The welcome evolution of Mike Scioscia

Earlier today, I wrote a sort of ode to Buck Showalter. Within, I suggested that winning the World Series this year might get him into the Hall of Fame … while also suggesting that he might have already done enough.

Well, now I suspect that’s not true. Showalter’s never managed a World Series-winning team, and in fact he’s never managed in a World Series at all. That makes it really tough. I don’t believe there’s a modern Hall of Fame manager without a World Championship, and I don’t believe there will be one for a long while, and I don’t believe Showalter will be the first. So I take back that part.

I’ll stick with what I said about Mike Scioscia and Bruce Bochy, though. If they win the Serious this year, they’re in. And they might be already. For the moment, though, I’d just like to focus on Scioscia’s 2014 so far, as I was impressed while reading Pedro Moura’s Orange County Register column this morning. According to Moura, among the reasons for the Angels’ surprisingly good season is Scioscia’s evolution, as recounted by general manager Jerry Dipoto …

So, what did he do?

First, Scioscia agreed to almost double the instances in which the Angels shift on defense. That helped turn the team from 24 runs below average defensively to 8.4 runs above and counting, with little other turnover to explain it.

“I would say the most notable and the easiest to see with the eye is the defensive shift,” Dipoto said. “It’s something we did a lot more this year than we have in the past.”

Baseball managers, it is known, do not have as much of an on-field impact as basketball coaches or football head coaches. They can affect only so much – they can only manage.

But not many managers would have batted right fielder Kole Calhoun, with 218 career at-bats to his name, atop the opening day order. And, even though the numbers show it’s the right thing to do, even fewer would have left 34-homer hitting Mike Trout second in the order all year long, because power guys are supposed to bat third or fourth.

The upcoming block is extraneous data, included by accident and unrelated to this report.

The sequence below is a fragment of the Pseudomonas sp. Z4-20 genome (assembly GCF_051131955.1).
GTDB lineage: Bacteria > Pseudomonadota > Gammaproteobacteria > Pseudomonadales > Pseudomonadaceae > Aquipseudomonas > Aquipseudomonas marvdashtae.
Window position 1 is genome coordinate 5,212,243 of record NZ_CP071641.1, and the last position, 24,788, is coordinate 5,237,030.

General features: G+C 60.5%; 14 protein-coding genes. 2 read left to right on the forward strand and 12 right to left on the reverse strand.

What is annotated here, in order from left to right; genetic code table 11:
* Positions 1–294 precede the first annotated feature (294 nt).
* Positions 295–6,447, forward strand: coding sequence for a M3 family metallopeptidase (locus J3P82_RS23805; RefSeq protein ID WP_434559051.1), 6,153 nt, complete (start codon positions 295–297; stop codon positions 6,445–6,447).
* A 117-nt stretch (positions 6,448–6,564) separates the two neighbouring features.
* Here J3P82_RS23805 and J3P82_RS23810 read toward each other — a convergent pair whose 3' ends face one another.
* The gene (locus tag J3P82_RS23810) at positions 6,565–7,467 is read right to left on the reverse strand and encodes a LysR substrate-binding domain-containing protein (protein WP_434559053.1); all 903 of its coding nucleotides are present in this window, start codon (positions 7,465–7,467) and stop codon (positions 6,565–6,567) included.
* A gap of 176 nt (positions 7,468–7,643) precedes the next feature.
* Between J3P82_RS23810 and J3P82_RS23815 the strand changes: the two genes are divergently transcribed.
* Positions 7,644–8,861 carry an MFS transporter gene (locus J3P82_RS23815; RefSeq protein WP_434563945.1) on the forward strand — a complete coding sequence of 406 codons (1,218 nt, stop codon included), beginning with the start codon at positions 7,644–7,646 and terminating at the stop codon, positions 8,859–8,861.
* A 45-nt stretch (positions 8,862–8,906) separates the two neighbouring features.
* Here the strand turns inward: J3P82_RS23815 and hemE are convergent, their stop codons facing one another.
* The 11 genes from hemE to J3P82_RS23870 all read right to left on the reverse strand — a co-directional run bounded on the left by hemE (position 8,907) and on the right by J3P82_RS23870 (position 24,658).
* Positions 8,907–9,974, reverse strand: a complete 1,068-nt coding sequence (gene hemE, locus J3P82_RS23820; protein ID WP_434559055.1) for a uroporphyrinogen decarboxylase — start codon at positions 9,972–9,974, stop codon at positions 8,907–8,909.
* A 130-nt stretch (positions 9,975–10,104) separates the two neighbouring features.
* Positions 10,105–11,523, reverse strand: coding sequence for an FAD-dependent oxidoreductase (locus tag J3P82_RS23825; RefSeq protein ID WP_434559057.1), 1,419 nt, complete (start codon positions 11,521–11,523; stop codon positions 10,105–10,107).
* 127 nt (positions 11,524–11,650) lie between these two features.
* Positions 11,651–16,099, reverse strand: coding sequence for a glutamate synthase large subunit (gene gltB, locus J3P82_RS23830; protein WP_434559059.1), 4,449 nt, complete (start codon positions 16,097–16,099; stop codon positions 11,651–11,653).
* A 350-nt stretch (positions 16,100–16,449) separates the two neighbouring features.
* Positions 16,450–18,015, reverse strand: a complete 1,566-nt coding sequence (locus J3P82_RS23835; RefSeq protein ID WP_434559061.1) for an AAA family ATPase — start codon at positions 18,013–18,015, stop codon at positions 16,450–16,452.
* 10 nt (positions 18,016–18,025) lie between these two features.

Not many would have been willing to slot Howie Kendrick and Erick Aybar fourth and fifth for a good portion of the year. Almost nobody would have agreed to start a reliever every fifth day for a month, as the Angels have with Cory Rasmus.

Dipoto endorsed Scioscia for Manager of the Year, and he will surely get consideration.

I do think Scioscia deserves credit for batting Trout second, with Kendrick and Aybar in the middle of the order. I mean, assuming that it actually makes sense. But everything we know about lineup construction suggests the Angels would score almost exactly as many runs if this were reversed; if Kendrick and Aybar batted one-two, and Calhoun and Trout four-five. I’m impressed that Scioscia seems to have kept an open mind, but this isn’t a game-changer at all.

Cory Rasmus has made exactly four starts, and totaled a dozen innings in those starts. These were basically Johnny Wholestaff games. The Angels won three of them, despite being outscored 21-19 (thanks to a 13-2 blowout loss). Again, hardly a game-changer.

In terms of actual wins and losses, the real change here is the infield shifts. Last year the Angels finished 24th in the majors in park-adjusted defensive efficiency; that is, the percentage of batted balls they turned into outs. This year, with many of the same fielders, they’re fourth in the majors. That’s impressive, and might be at least partly attributed to more shifting. For which Scioscia absolutely deserves some credit, as these things just don’t work without the manager’s buy-in.

Of course, this is year-old news in Pittsburgh, where Clint Hurdle embraced extreme shifts last season.

I do think Scioscia’s heading for the Hall of Fame. Unlike Showalter, he’s already won a World Series. In 15 seasons, Scioscia’s managed 11 winning teams and first-place teams. None of his teams have ever finished lower than third. He checks all the boxes, and the only thing missing at this point is either one more World Championship or a few more good seasons. I do think Scioscia’s done everything this season a manager’s supposed to do. Sure, we had projections, before the season showing the Angels as the best team in the American League West. But we didn’t have projections for a team with all these injuries winning something like 100 games in a pretty good division.

So in some years, Mike Scioscia would be a tremendous Manager of the Year candidate. Probably not this year, though.